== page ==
Monocyte cytokine synthesis in response to extracellular cell stress proteins suggests these proteins exhibit network behaviour

Frank Kaiser*, Andrew Steptoe, Stephen Thompson, Brian Henderson

*Corresponding author for this work
8 Citations (Scopus)


Human peripheral blood monocytes were exposed to single or pairs of cell stress proteins (CSPs), specifically Hsp10, Hsp27, Hsp60 and Hsp70 - the former two having anti-inflammatory actions while the latter pair being assumed to be pro-inflammatory in activity. This study was to test if these proteins exhibited any network behaviour. To control for possible lipopolysaccharide contamination, polymyxin B was used. Surprisingly, at concentrations higher than 1 μg/ml, polymyxin B itself could induce cytokine synthesis. A number of commercial sources of the molecular chaperones were tested, and marked variations in monocyte cytokine synthesis were found. All four CSPs stimulated the same profile of IL-1/IL-6 synthesis and IL-10/TNF-α synthesis although the kinetics of production of these two pairs of cytokines were very different. A key question was whether extracellular molecular chaperones exhibited network behaviour. To test this, monocytes were cultured with suboptimal concentrations of single CSP and pairs of CSP to look for additive, synergistic or antagonistic cell responses. The major finding was that pairs of molecular chaperones, including chaperones thought to stimulate monocyte cytokine synthesis, could produce significant antagonistic cellular responses. This demonstrates that extracellular CSPs constitute an additional potent layer within the complex cytokine network and furthermore suggests that monocytes have evolved to dampen their immune responses upon exposure to extracellular networks of CSPs - perhaps as a mechanism for protecting cells against detrimental cellular stress responses.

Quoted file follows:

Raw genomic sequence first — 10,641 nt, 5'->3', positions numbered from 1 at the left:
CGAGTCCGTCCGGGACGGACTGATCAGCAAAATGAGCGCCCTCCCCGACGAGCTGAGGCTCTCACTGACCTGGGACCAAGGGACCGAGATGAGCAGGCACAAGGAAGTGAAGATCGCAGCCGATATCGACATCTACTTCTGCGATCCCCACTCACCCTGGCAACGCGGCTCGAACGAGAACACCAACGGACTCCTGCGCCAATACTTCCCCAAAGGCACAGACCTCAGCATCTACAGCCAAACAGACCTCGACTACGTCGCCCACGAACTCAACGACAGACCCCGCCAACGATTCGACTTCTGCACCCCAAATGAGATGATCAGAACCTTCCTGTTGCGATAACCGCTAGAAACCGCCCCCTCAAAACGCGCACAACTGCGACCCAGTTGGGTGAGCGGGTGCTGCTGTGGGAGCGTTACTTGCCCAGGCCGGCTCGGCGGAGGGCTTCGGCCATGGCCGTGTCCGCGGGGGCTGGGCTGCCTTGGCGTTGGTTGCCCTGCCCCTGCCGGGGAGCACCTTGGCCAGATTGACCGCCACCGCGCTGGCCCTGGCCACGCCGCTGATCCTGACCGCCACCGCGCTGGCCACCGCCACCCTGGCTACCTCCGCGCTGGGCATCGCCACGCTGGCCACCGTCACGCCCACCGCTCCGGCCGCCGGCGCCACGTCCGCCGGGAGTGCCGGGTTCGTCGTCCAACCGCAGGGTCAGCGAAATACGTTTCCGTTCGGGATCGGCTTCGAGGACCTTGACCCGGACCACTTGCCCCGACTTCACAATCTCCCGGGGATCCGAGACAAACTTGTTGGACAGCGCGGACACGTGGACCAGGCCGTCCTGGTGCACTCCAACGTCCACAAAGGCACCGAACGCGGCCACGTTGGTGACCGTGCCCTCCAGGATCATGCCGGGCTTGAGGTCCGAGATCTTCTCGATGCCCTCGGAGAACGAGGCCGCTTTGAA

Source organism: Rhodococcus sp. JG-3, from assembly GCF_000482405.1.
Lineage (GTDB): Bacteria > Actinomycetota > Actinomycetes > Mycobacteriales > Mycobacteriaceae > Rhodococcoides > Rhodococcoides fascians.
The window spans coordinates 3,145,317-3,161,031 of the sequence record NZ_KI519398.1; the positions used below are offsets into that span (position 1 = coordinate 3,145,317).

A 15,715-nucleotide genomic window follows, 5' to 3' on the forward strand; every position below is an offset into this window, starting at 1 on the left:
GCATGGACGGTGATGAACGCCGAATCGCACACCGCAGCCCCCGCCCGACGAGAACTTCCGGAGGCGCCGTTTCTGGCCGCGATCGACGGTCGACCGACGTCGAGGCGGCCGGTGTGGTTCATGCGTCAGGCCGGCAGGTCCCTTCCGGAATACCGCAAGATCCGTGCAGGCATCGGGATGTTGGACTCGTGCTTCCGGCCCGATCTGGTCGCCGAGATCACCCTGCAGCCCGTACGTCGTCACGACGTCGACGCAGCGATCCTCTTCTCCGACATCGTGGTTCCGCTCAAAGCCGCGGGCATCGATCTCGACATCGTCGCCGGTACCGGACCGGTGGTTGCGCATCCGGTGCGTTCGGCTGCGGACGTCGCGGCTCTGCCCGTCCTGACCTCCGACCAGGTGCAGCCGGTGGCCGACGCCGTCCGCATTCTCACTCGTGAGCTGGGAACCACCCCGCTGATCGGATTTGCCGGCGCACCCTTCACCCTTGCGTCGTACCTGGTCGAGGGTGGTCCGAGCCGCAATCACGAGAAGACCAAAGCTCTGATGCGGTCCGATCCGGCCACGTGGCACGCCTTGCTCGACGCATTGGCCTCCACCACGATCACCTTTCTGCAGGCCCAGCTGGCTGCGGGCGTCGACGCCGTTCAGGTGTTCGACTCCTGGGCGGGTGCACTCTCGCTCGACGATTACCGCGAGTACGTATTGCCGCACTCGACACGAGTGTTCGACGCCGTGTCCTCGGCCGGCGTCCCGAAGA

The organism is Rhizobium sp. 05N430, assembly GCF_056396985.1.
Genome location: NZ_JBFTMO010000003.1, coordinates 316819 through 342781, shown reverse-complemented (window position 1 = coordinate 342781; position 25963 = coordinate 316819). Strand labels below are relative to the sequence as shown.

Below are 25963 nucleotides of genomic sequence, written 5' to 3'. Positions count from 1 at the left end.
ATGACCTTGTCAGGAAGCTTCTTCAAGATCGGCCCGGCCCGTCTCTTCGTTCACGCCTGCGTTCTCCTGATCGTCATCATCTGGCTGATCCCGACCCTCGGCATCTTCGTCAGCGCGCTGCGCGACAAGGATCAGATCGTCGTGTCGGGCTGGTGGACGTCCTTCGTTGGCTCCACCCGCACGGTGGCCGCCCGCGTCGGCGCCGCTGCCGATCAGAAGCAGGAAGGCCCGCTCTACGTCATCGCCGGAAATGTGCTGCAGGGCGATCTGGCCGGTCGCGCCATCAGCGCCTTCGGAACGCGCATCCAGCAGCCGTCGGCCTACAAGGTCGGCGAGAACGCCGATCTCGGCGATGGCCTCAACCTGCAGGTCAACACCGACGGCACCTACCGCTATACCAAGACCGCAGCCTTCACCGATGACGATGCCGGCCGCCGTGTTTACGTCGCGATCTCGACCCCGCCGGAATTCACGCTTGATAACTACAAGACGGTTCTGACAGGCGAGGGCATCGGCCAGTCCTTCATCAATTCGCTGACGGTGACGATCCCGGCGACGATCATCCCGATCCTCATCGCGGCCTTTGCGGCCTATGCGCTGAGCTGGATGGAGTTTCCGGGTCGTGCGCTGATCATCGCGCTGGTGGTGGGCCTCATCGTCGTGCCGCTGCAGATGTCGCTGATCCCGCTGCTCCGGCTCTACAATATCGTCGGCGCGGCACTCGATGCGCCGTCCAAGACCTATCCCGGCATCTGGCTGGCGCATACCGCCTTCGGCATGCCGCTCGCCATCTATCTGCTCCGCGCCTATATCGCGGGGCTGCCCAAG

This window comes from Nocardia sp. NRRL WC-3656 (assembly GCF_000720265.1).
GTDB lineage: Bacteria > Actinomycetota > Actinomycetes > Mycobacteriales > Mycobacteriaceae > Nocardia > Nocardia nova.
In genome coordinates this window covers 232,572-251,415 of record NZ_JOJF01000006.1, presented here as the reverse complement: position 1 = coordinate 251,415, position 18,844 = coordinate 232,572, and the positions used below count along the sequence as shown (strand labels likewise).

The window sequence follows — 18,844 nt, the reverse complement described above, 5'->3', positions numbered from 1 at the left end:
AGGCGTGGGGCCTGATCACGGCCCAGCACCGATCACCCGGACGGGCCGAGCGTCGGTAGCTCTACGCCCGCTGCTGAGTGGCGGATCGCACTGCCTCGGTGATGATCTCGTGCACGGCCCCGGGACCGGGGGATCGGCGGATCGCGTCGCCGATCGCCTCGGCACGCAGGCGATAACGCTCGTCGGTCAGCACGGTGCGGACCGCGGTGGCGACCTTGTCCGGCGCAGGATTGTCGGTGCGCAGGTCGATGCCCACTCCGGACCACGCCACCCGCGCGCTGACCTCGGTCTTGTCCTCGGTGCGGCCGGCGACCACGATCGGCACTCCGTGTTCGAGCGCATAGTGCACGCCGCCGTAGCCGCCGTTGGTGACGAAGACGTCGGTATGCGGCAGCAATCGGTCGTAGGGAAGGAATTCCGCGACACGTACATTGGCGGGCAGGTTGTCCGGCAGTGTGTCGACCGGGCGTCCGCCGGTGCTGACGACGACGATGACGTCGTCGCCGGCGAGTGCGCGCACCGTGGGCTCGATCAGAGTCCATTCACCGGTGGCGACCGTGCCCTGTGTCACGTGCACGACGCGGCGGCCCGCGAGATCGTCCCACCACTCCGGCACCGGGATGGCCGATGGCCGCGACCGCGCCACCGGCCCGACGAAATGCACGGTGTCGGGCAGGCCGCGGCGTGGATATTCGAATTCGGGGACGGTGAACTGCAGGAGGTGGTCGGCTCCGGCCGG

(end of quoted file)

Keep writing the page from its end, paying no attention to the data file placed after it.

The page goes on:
Original languageEnglish
JournalCell Stress and Chaperones
Issue number1
Pages (from-to)135-144
Number of pages10
Publication statusPublished - 01.2014

Research Areas and Centers

  • Research Area: Medical Genetics


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